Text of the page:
You might be wondering why I did this. I figured that if the lecturers and students knew that you were a staff kid, a lot of attention might be focused on you and if your parents happened to be the troublesome type, then you could expect some revenge grades in your results from some iniquitous lecturers. So I never allowed any of our departmental lecturers to know my ‘staff kid’ status except one that already knew my parents before I enrolled into the department. I wasn’t certain that I would be victimised as I feared, but I didn’t want to take any chances.
It was also during my undergraduate days that I came to know Aunty Edith Ohaja from afar. She was my lecturer, always smiling, very friendly, beautifully beautiful but yet, quite strict! I just loved her personality. In fact, I still can’t easily forget ‘cliché’, ‘leapfrogging’ and other terms we learnt from her. It wasn’t until I came back to the department for my Master’s degree programme and as Class Representative of my post-graduate class that I got closer to this very amiable lecturer. She indeed plays a motherly role in the department of Mass Communication, UNN. She takes a keen interest even in little details that most lecturers will never notice in their students. She is actually a role model.
In July 2011, I bagged my undergraduate degree from UNN. My result was impressive (Second Class, Upper Division), praise God! Life seemed bright. I was delighted not just because I was leaving the Den, but because while I was a student, a seed was sown which is still growing today.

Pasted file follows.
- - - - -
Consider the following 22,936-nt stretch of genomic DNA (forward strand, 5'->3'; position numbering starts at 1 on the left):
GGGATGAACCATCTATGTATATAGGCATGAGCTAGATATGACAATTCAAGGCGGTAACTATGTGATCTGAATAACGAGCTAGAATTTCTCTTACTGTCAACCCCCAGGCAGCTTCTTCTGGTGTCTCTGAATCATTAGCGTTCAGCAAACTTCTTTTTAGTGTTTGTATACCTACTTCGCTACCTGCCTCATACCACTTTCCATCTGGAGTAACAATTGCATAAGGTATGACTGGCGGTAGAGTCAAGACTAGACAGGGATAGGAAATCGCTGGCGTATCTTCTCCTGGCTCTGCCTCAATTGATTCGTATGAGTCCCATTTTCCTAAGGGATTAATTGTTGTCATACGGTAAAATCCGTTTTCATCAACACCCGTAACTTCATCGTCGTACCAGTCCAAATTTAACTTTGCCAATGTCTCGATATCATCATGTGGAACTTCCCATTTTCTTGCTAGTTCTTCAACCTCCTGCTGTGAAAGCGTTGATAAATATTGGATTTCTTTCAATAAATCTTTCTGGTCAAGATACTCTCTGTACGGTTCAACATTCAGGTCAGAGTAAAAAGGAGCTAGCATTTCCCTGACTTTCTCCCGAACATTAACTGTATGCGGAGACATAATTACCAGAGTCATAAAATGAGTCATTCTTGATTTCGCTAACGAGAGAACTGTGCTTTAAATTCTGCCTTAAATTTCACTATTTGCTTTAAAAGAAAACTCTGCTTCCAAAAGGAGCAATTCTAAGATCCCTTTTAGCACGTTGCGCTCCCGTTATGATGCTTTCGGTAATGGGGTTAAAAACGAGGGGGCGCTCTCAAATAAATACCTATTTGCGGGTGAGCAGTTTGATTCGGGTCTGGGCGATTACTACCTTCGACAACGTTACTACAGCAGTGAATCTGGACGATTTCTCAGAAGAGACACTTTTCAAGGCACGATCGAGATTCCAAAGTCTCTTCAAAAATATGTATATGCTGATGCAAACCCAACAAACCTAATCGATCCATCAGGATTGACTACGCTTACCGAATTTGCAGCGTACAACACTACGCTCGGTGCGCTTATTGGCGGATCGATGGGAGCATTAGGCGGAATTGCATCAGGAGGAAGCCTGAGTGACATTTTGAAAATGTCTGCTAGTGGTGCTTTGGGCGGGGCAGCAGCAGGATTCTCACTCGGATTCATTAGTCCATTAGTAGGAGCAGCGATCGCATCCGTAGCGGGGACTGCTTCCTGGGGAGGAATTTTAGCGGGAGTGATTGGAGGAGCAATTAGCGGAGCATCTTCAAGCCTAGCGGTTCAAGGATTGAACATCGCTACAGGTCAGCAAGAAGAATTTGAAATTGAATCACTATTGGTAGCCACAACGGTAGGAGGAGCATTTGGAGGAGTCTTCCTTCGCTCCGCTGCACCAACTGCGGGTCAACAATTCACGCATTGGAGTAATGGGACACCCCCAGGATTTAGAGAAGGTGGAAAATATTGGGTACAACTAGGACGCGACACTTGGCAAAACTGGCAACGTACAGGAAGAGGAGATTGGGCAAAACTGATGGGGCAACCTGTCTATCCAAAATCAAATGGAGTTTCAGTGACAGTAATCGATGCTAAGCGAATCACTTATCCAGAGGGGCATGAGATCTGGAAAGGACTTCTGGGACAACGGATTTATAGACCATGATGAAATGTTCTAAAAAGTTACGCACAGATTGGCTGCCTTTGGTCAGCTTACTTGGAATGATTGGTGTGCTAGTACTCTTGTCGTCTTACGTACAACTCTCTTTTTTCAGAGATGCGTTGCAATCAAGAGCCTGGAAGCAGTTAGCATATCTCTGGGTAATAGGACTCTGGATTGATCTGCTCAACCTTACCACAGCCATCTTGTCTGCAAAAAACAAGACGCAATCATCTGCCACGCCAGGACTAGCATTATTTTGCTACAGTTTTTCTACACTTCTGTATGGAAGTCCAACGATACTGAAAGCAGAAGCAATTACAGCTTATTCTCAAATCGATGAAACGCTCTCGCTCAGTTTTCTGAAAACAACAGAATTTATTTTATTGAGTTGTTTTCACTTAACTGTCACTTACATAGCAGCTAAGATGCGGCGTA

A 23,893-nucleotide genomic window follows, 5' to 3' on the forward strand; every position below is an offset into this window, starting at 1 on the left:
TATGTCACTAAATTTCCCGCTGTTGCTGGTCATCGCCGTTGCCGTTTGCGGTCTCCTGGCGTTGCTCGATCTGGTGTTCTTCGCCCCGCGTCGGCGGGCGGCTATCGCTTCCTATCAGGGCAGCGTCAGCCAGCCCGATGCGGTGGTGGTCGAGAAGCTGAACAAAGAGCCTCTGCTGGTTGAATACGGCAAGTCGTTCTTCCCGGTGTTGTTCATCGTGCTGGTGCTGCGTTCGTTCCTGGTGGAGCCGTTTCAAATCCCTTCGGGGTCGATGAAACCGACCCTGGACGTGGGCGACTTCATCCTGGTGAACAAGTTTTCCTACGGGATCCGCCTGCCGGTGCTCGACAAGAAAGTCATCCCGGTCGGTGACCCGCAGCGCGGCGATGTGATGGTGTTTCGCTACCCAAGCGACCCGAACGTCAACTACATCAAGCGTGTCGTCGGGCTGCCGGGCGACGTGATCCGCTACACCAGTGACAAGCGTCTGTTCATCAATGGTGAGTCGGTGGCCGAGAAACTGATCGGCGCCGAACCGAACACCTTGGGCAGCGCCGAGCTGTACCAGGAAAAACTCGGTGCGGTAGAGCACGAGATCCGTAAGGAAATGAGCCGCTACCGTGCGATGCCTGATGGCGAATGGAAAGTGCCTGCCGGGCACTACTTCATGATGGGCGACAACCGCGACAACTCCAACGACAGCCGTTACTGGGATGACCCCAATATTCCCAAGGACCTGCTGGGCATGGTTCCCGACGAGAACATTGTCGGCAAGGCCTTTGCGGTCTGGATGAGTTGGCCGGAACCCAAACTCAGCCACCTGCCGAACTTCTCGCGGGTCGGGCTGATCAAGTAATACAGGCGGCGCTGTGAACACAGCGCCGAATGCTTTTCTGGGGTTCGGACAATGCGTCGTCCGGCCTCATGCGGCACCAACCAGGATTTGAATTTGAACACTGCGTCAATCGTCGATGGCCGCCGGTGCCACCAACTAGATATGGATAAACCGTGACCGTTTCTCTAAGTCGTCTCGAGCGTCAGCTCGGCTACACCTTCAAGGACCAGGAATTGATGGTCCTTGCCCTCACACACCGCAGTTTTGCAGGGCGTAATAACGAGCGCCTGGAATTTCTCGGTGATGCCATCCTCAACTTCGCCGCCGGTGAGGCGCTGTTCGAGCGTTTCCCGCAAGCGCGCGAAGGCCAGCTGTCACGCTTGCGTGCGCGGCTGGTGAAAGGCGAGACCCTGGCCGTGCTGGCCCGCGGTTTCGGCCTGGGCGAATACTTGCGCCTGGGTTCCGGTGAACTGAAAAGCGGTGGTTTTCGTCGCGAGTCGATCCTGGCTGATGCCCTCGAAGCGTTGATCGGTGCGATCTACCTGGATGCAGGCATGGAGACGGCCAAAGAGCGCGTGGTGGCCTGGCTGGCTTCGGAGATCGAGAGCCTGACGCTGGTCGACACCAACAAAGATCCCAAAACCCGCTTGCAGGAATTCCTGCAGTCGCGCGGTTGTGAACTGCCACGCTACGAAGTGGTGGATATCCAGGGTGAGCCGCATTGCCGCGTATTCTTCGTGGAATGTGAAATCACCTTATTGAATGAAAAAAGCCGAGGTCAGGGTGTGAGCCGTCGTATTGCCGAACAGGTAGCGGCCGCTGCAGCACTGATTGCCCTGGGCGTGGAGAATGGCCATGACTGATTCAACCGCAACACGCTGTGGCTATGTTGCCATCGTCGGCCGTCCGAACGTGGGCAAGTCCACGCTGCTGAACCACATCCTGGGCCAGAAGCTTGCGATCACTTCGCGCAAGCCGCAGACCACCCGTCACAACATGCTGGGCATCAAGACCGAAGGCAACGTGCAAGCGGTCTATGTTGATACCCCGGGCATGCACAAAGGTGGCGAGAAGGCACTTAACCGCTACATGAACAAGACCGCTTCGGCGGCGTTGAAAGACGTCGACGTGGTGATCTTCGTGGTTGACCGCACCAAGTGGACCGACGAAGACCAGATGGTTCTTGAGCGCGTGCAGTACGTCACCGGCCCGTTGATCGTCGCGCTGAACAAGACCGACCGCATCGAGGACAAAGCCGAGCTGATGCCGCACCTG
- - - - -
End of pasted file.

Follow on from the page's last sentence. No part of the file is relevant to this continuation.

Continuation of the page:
The Seed That Is Still Growing…
While I was an undergraduate student of UNN, precisely in the year 2009, I noticed that I had a lot of Facebook friends. That was the year that the rave of Facebook started blowing in Nigeria and we spent a lot of time online chatting. Most of these my Facebook friends were my classmates and other UNN students. I suggested to them that it will be cool if we can rally ourselves and visit an orphanage. To my surprise, a lot of them indicated interest and before the end of August 2009, almost 30 friends of mine came together and we visited the orphanage.
That outing was just the beginning. Today, by God’s grace, I have a full blown foundation called We-Care Without Borders Foundation through which we are continuing the work. We-Care is a registered non-profit organisation facilitating and operating compassion outreaches in Nigeria with a focus on social and economic development. Our mission is to care for the less privileged, feed the hungry and empower the hopeless.